The Trace: Coverage Of Mass Shootings Compromises Public Safety

In my time at Bearing Arms, just over two years now, I’ve had occasion to write about the anti-gun site, The Trace from time to time. Usually, I’m taking issue with something they said, or occasionally pointing out how something they found disproves the idea that gun control works. I’ve jokingly referred to them as the anti-Bearing Arms to some.


But I’ll give them due when I feel like they get it right.

“Tom, you’ve never given them anything like that,” someone might say, and they’d be right. They haven’t done anything I felt warranted it.

That is, until now.

You see, over at The Trace, they seem to understand one thing that is very important when it comes to mass shootings. They understand that the media plays a role, and it’s time for that to change.

America has entered a new age of mass shootings. Every few weeks — or hours, in the case of El Paso and Dayton — a young man with a gun commits an atrocity. And every time it happens, news media are there to relentlessly cover the aftermath. Each new detail — a killer’s name, a photograph — becomes a prize in the frenzied effort to obtain and confirm the next.

We do this, in part, because it’s our job. The public wants to know what happened and why. They want to know more about the person capable of carrying out such a heinous act. As journalists, we try to meet our audiences’ needs for information. And with competition for attention so intense, we’re reluctant to forego even the smallest developments in a big, breaking story.

But our approach also stems from the fact that the news industry hasn’t seriously reckoned with its responsibility to cover mass shootings with the discretion they require. If we don’t change that soon, we risk further contributing to the uniquely American crisis of mass killings.

Research increasingly tells us that our coverage of mass shootings has implications for public health. Shooters crave attention and infamy; several modern killers have idolized and sought out information about those who came before them. One murderer mailed videos and documents to a national news station, knowing that the materials would be publicized. Another kept a spreadsheet in which he compared body counts from previous high-profile shootings.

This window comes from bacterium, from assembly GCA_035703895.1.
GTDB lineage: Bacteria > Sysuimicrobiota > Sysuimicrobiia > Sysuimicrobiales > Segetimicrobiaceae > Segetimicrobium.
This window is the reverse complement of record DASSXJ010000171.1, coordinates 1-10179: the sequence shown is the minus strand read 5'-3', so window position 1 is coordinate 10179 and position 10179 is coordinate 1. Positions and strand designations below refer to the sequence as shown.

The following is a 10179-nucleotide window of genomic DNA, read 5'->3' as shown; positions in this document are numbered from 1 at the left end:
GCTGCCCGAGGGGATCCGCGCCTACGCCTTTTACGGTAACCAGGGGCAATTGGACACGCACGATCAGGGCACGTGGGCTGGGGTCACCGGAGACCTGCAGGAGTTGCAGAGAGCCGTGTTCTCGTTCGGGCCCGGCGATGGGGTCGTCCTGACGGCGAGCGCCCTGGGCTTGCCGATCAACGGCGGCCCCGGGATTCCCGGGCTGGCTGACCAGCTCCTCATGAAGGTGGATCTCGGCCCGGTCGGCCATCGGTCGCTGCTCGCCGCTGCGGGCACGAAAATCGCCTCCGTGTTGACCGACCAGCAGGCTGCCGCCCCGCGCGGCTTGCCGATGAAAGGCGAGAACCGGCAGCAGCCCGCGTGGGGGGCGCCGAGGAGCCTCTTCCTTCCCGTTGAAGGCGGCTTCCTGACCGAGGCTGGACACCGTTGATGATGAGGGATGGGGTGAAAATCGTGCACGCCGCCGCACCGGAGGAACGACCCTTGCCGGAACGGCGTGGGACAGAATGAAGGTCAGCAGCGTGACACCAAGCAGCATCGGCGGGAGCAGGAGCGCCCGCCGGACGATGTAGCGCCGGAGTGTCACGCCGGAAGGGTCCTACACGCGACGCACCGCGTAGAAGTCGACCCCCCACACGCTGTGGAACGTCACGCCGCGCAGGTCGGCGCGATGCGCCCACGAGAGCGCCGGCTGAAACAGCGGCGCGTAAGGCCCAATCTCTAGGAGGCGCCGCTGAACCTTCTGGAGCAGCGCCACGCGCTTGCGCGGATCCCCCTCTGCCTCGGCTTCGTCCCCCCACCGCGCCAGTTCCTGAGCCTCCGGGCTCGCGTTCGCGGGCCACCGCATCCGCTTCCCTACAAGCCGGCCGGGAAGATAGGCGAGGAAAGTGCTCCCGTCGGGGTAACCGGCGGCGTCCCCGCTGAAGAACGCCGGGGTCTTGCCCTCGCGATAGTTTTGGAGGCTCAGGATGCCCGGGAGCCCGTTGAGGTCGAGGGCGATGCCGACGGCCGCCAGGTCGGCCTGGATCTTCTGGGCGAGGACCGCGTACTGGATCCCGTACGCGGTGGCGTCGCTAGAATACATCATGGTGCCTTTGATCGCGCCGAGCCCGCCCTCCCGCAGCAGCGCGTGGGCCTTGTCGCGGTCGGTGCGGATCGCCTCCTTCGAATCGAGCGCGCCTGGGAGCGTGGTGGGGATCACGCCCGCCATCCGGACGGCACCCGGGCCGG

Writers Miles Kohrman and Katherine Reed are absolutely right about this. While I’m sure we agree on very little when it comes to the subject of guns, on this we find ourselves in total agreement.

The role the media plays in these sorts of shootings is probably far more extensive than many have been willing to accept. Couple that with the click-focused way media interacts with the public on the internet and the problem will continue to perpetuate itself. Killer shoots a bunch of people, then the media starts diving into his life, his family, they turn him into a hero for the disaffected.

Some of us, however, are already trying to address this, which Kohrman and Reed acknowledged. For example, we don’t name the killers here. CNN’s Anderson Cooper doesn’t either. There are a number of others who won’t. But it’s not enough.

The problem is that there are no journalistic “best practices” in place to address this. Journalistic ethics that have been in existence for decades are not equipped for the post-Columbine world.

And that’s where The Trace is doing something I fully support and would be willing to help with in any way.

The Trace, in partnership with the Donald W. Reynolds Journalism Institute at the Missouri School of Journalism, is committed to finding a way to keep the public informed about mass shootings without compromising public safety. Over the coming months, our coalition will work with researchers and media professionals who study the phenomenon of mass-shooting contagion to paint a fuller picture of the problem. Along with news organizations across the country, we will develop a set of guidelines for responsible reporting on mass shooters and their motives. Once we release those guidelines, we will urge news organizations to publicly ratify them, formalizing a set of industry best practices.


Of course, they don’t have those guidelines in place at the moment and Korhman and Reed say it’s premature to speculate on what those would look like. I look forward to seeing them when they’re ready.

The question is, how many other journalists will actually follow them?

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